Jurgen Klinsmann hails 'promising' Christian Pulisic, won't write off U23s

Video via MLS: The youngest US debutants (2:00)

In the wake of Christian Pulisic's debut for the US national team MLSsoccer.com's Jillian Sakovits discusses some of the youngest players ever to suit up for the USMNT.  ... (2:00)

United States national team boss Jurgen Klinsmann has hailed midfielder Christian Pulisic as a "very promising talent" and has cautioned naysayers to not give up on the U.S. youth program just yet, despite the under-23 team's recent loss to Colombia in an Olympic qualifying playoff.

Pulisic, 17, made his U.S. debut in the U.S.'s 4-0 defeat of Guatemala on Tuesday in a World Cup qualifier. The Borussia Dortmund playmaker is now the youngest American to play in a Cup qualifier. Pulisic has made six appearances since January for his club team and is the eighth-youngest player to appear in Germany's top flight.

Speaking exclusively to ESPN FC, Klinsmann praised Pulisic's promise, as well as the grooming he is getting at the German club.

"He's a very promising talent, there is no doubt about it. Otherwise, he wouldn't have made that appearance in the senior national team program," Klinsmann said Friday. "We won't overshoot him with expectations because he's in an environment where they [Dortmund] keep him grounded, where they keep him developing.

"They keep balancing him between the first team and the under-19 team, like what happened two or three weeks ago: He played for the under-19 team in a big game against Schalke in their derby. So this is good to know because now that there is this hype a little bit around him, it's not going to happen in Dortmund because are loaded with big players and they can keep him grounded and keep him covered."

The future didn't seem as bright for the United States' Under-23 team in its two-legged loss to Colombia last week. In the games, the Americans were largely dominated by the superior South Americans.

Promising players such as Matt Miazga, Jordan Morris and Ethan Horvath took part in the disappointing showing. While admitting that their elimination was not welcome, Klinsmann was quick to not count this generation out just yet.

"Definitely it's a disappointment -- there's no doubt about it," he said. "They hit the wall against a Colombian team that simply was better. It's better. It's a higher quality than our team right now in that age group, and we have to accept that.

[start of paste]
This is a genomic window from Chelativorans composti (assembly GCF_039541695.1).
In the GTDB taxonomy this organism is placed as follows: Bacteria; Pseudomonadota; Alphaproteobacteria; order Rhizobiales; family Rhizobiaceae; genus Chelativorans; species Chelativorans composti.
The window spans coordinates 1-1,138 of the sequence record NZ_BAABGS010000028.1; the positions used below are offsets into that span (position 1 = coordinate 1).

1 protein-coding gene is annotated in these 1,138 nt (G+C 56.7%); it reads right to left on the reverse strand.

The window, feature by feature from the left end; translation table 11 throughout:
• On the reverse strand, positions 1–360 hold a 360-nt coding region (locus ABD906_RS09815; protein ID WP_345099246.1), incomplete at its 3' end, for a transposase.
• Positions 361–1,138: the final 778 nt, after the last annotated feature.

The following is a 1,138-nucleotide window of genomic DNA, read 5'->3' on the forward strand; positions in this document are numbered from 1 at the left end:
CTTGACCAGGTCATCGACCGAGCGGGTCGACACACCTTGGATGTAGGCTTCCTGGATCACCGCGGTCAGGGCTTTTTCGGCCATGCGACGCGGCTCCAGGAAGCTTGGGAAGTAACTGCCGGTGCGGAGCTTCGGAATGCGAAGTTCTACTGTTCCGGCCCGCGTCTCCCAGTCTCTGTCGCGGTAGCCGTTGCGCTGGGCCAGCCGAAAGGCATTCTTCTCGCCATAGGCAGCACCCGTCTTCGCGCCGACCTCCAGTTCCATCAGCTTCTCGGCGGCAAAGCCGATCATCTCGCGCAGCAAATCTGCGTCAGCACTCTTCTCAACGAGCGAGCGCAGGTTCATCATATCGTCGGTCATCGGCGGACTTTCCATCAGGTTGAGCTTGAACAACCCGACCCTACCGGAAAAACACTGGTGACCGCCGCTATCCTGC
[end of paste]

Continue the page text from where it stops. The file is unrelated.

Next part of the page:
"Many people say it's a huge setback. Many people say it's another lost generation. And I would argue no because I think, if you look at players who came through the under-23 team, there's a lot of talent there, but it's not ready yet.

"And I'm not worried that we are going to lose these kids because I think they will fight their way through in their club teams, and a national team program is always a reflection of what happens in their club environment. Once they break through in their club environment, they're going to be picked up again and will become part of the senior national team."

Klinsmann also discussed the roller-coaster ride the senior team experienced in last week's World Cup qualifiers. After falling 2-0 to Guatemala in Guatemala City, Klinsmann's men bounced back with a dominant 4-0 defeat of the Guatemalans in Columbus, Ohio.

The former Germany manager said qualifying "is a very difficult task," but "as long as you stay on track, which we do, it's all right."

He said he was "thrilled" with forward Clint Dempsey's performance in the return match against Guatemala. The Seattle Sounders man scored a goal and was the top performer in Columbus.

Despite Dempsey's advancing age and Klinsmann's admission that Bobby Wood is being groomed as a replacement, Klinsmann promised, "If Clint is able to keep the competition away from him, scoring goals, then he's in. There's no doubt about it."

Of the recent wage discrimination lawsuit brought to the U.S. Soccer Federation by the women's national team, Klinsmann said, "Obviously, I have the highest respect for our women's program. I have a very good relationship with the entire staff of the women's side. We all exchange notes or meet or have talks.

"But obviously, I'm not an expert in collective bargaining agreements. I was involved on the men's side of the collective bargaining agreement for the last one, though I'm not involved in the women's side at all, so you catch me on the wrong foot then."